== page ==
• Kevin Durant claimed his relationship with ex-Oklahoma City teammate Russell Westbrook was never as strained as it was portrayed in the media, Eric Horne of The Oklahoman relays. “I don’t think it was ever in a bad place,” Durant said. “I think a lot of you guys just got in the way and tried to make it something bigger than it was because you needed a story. I understand because that’s your job, but that’s not really your job. I understood what that was like now thinking back on it, because I never had a problem with nobody in this league, or to a point where I didn’t like anyone or hated someone. It wasn’t even that deep.”
  • The Lakers are privately a little concerned about LeBron James‘ health, according to Joe Vardon of The Athletic. They’re not quite sure he’s fully healed from the groin injury that cost him 18 games, as he’s not moving at the same speed, nor engaging at the point of attack, Vardon continues. However, James denies he’s aching. “I feel great,” he said. “Looking forward to the second half of the season. Looking forward to seeing what we can do to get back in this playoff race. That’s my only mindset.”

Anthony Davis Plans To Play Rest Of Season, Confirms Trade List

Anthony Davis confirmed today that he intends to play in Sunday’s All-Star game and the remainder of the season, and also confirmed the list of his preferred trade destinations during media availability with reporters Saturday in Charlotte.

The Pelicans’ All-Star suffered a left shoulder muscle contusion on Thursday in a collision with Thunder center Nerlens Noel. After he requested a trade from New Orleans but was not dealt ahead of the February 7 deadline, Davis’ future for the rest of the season became unclear.

Not only does Davis intend to play in the All-Star game, but the six-time All-Star confirmed he plans to suit up the remainder of the season. The Pelicans face potential fines from the league if they elect to sit a healthy Davis for the rest of the season.

In 45 games this season, Davis has averaged 28.1 PPG, 12.9 RPG and 4.2 APG for the Pelicans. Before Thursday’s injury, New Orleans reportedly planned to play Davis but reduce his workload and sit him in the back end of back-to-back games.

The 25-year-old also spoke candidly on his trade request and his possible destination. Davis confirmed his reported list of four preferred teams in a trade ahead of the deadline, which includes the Lakers, Clippers, Bucks and Knicks.

“Whatever list that came out that’s between the Pelicans and my agent,” Davis said, per Sean Deveney of Sporting News. “But it’s true.”

The Lakers were the most aggressive team pursuing the big man but failed to agree on a trade. Davis also called the Knicks a “great franchise” during his media session, before mentioning a possible fifth destination: the Celtics.

“They are on my list,” Davis said of the Celtics (via Sporting News’ Sean Deveney). “….I never said they weren’t on my list.”

Boston was unable to acquire Davis this season without including Kyrie Irving in a proposed deal due to Rose Rule restrictions. However, with Irving hitting unrestricted free agency this summer, Boston would no longer be hindered by that rule and could potentially pair him along with Davis.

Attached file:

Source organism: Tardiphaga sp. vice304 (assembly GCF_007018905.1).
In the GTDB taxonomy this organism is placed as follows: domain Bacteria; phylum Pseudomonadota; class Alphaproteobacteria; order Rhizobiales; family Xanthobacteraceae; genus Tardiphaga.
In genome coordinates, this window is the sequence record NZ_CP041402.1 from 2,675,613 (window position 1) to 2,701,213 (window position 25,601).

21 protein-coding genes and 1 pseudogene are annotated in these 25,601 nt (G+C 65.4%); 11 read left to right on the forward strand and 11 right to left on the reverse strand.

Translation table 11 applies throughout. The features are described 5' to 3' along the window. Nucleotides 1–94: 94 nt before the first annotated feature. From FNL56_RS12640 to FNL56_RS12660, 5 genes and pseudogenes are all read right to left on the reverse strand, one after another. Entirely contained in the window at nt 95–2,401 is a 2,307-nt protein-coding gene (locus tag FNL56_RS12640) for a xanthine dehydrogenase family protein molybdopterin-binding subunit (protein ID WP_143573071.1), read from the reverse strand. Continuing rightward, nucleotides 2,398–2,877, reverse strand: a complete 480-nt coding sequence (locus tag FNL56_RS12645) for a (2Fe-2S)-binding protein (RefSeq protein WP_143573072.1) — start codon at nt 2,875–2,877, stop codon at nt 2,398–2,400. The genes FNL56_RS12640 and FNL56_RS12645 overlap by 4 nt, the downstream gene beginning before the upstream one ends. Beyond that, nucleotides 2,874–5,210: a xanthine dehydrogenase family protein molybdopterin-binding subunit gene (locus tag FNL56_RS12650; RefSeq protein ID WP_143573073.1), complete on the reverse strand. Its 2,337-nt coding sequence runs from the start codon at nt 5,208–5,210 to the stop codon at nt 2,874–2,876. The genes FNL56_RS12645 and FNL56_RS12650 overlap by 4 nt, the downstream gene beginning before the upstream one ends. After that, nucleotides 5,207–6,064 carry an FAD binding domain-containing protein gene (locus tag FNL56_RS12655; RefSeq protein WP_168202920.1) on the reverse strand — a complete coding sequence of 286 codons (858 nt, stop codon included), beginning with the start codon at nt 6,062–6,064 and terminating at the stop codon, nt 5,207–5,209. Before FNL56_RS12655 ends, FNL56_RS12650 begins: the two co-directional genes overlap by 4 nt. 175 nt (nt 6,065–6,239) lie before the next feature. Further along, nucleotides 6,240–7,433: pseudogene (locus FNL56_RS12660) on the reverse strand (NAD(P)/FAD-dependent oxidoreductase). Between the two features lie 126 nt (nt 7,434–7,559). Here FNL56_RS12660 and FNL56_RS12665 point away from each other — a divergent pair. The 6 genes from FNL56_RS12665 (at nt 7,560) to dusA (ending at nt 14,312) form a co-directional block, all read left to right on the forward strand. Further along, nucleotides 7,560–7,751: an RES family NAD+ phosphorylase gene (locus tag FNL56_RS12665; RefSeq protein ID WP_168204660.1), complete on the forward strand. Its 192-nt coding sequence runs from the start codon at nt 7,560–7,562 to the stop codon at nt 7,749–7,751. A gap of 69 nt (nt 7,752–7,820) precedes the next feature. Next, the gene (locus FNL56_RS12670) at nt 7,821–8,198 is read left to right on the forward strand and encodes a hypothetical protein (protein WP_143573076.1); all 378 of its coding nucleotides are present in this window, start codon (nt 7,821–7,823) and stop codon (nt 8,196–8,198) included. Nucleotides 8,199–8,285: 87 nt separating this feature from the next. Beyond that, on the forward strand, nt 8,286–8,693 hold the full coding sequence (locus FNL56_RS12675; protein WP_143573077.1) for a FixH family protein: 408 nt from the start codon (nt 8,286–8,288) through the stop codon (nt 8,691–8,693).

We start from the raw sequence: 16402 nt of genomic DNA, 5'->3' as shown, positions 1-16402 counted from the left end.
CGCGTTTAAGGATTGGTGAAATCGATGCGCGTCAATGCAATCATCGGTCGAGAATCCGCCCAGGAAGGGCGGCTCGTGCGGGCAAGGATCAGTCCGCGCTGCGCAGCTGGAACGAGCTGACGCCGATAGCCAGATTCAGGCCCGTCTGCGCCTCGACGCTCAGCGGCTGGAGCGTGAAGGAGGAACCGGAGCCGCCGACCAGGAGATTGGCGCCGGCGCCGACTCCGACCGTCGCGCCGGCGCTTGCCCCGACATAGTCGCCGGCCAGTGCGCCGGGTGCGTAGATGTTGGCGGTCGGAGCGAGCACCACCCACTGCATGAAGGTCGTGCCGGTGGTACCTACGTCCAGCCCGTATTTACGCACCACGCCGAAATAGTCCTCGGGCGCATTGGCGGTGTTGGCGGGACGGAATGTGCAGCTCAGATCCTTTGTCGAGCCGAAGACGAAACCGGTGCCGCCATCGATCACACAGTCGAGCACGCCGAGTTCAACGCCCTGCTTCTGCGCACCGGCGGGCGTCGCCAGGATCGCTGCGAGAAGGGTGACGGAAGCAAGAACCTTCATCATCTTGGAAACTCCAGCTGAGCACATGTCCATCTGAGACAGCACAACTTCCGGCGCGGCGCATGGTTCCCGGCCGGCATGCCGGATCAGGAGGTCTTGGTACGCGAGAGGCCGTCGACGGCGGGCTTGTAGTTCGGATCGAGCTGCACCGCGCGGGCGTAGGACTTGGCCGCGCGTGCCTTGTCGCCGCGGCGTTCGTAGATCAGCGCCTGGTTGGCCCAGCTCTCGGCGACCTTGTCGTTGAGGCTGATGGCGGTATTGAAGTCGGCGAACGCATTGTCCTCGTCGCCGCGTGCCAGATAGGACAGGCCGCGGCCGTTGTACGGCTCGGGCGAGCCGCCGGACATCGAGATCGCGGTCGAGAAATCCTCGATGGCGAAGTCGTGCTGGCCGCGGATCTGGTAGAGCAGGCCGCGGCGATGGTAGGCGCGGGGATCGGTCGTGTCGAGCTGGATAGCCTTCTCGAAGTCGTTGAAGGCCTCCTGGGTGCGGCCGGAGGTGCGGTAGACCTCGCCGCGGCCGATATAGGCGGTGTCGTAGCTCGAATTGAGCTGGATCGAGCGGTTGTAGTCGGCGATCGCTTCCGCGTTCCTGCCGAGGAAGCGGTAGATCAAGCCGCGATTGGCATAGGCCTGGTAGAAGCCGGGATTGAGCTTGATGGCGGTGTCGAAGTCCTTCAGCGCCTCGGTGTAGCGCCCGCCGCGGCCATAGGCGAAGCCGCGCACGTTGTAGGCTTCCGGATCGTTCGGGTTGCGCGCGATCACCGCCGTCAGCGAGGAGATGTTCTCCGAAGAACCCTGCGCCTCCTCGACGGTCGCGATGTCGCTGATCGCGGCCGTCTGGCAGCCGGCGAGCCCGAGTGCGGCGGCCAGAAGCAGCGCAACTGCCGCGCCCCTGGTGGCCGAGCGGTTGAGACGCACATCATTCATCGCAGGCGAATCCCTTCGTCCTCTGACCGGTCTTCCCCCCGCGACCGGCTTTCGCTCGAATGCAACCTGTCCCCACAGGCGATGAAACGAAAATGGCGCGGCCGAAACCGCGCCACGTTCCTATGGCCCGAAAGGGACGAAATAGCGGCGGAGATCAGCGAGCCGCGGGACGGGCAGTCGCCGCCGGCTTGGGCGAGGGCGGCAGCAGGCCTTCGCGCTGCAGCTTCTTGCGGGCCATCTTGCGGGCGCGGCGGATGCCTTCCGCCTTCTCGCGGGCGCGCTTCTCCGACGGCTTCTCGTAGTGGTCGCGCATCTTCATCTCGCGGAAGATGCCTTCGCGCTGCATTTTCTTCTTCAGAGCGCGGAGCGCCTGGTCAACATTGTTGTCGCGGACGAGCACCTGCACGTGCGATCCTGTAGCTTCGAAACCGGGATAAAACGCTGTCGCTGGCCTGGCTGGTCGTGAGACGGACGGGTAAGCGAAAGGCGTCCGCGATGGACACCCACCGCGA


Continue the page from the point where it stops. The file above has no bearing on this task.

As we relayed, the Celtics are reportedly prepared to offer an “explosive” package for Davis. A potential Boston trade could include any combination of Jayson TatumJaylen BrownMarcus Smart, and a slew of future first-round picks, including selections from the Kings, Clippers, and Grizzlies.

In a later interview with NBA TV, Davis claimed he never gave a preferred destination and is merely seeking an opportunity to win.

“All 29 other teams are on my list,” Davis said. “I don’t have a preferred destination, I just want to win. Big market, small market [teams] — I don’t care, I want to win. Obviously, whatever team I get traded to, play for it that year or whatever…Then, when free agency comes, we’ll see what happens.”

Bucks Co-Owner Fined For Anthony Davis Comments

Bucks co-owner Marc Lasry has been fined $25K by the NBA for recent comments about Anthony Davis, league sources tell Malika Andrews of ESPN.com (Twitter link).

After Milwaukee showed up on Davis’ alleged four-team list of preferred destinations, Lasry spoke to Mitch Lawrence of Sporting News about it, mentioning the Pelicans‘ All-Star big man by name.

“I saw that report, and I think it’s great,” Lasry said at the time, referring to Davis’ wish list. “It’s a little bit of what we want. We want players to come and play in Milwaukee. And part of it is, when you’re winning and you’re setting a standard for excellence, people see that. People want to win. It doesn’t make a difference if you’re in Milwaukee, New York or L.A. The whole goal is winning. So we hope it would be players like Anthony Davis and others who want to come to Milwaukee.”

Lasry also acknowledged to Lawrence that it would have been difficult for the Bucks to put together a trade package for a player like Davis at the deadline, since most of their best players are on expiring contracts and they’ve traded away multiple first-round picks.

While Lasry’s comments were fairly innocuous, I noted last week that he might have crossed over into tampering territory by mentioning Davis by name, which is frowned upon by the league. While the NBA apparently agreed, a $25K fine isn’t a massive anti-tampering penalty. By comparison, the Lakers were fined $500K in 2017 for tampering related to Paul George and were hit with a $50K fine last year when Magic Johnson raved about Giannis Antetokounmpo.